UPDATE (09.15.2020): Post updated with a more recent population density map.
Welcome back to my NYTIP series! Nowhere is the need for subway extension more pronounced than Eastern Queens, which has very little subway service at all. In this post, which is the first of two covering Eastern Queens extensions, I will explore options for extending the Flushing line (today’s 7 train) to fill the gap in Northeast Queens. This post also explores westward extension options.
[let’s get lucky!]
Welcome back to my ongoing NYTIP series! In the comments section of my post on SAS Phase 2X, commenter mrsman gave some interesting commentary about alternate de-interlining strategies (also see this Reddit thread). It got me thinking about how to handle the Astoria/Broadway and South Brooklyn de-interlining in the absence of a new yard north of Astoria – Ditmars Blvd station. Let’s explore, shall we?
UPDATE (09.10.2020): Post updated with a new recommendation for the Queens Boulevard subway.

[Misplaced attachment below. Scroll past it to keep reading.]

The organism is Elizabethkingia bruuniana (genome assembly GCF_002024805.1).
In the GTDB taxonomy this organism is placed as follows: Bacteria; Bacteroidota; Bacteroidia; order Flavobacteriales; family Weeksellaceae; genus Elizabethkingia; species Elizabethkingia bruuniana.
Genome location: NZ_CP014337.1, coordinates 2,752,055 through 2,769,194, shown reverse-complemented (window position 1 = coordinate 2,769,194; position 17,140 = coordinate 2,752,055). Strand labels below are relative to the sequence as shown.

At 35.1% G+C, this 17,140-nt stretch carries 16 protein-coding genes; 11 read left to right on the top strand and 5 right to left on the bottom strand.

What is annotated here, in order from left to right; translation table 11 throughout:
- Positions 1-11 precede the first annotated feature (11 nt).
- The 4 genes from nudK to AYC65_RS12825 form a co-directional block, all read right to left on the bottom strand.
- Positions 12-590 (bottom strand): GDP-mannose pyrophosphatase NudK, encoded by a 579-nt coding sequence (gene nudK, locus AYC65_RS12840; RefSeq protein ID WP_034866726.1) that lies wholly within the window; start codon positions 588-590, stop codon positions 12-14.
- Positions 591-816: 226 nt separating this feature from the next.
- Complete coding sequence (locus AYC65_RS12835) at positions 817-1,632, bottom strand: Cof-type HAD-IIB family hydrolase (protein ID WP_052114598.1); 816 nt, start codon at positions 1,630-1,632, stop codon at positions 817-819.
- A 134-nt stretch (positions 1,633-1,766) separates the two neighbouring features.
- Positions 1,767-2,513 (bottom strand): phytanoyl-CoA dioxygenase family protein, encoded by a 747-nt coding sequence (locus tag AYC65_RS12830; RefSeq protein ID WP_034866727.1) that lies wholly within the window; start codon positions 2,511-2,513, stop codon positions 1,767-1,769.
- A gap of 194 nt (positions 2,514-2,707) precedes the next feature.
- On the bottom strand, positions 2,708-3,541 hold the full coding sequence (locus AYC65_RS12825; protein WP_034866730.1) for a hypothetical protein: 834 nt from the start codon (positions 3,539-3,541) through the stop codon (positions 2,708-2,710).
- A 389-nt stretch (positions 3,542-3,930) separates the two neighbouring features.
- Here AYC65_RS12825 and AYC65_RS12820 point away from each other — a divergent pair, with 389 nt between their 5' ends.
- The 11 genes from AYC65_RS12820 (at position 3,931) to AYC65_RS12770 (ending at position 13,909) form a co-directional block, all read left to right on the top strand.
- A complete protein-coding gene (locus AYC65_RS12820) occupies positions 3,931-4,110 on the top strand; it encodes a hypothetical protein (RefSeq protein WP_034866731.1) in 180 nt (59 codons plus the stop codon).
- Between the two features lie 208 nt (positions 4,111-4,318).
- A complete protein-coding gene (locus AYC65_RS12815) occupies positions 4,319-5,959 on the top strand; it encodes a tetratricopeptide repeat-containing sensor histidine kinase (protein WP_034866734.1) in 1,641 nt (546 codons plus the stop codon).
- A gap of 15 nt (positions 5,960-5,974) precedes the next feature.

Welcome to my ongoing NYTIP series! Recall my three-point plan to fix the NYC Subway – enhance, extend, and expand. Though I started talking about subway extensions recently, I’m circling back to point one – enhance – to address some low-hanging fruit.
[taste and see!]
UPDATE (01.13.2020): Post revised for clarity and updated with additional commentary.
Welcome back to my ongoing NYTIP series! Throughout this series, I fleshed out point 1 of my three-point plan to improve the NYC Subway – enhance. In this post, I’ll discuss overnight service and subway system maintenance.
[Travel with me…]
UPDATE (11.03.2019): Post revised for clarity. Some images updated.
Welcome back to my ongoing series on the New York Transportation Improvement Plan (NYTIP)! When I introduced NYTIP, I outlined a three-point plan for fixing the NYC Subway system: enhance, extend, and expand. This post summarizes the last five posts, which addressed the first point – enhance.
UPDATE (01.13.2020): Post updated with additional commentary.
In my last post, I discussed the South Brooklyn de-interlining. So far, the de-interlining plans contemplated by NYTIP involve simple swaps. In this part, we’ll explore the Broadway (N, Q, R, and W) and Queens Boulevard (E, F, M, and R) lines; while streamlining the former is trivial, the latter is much more challenging.
[Let’s dive in!]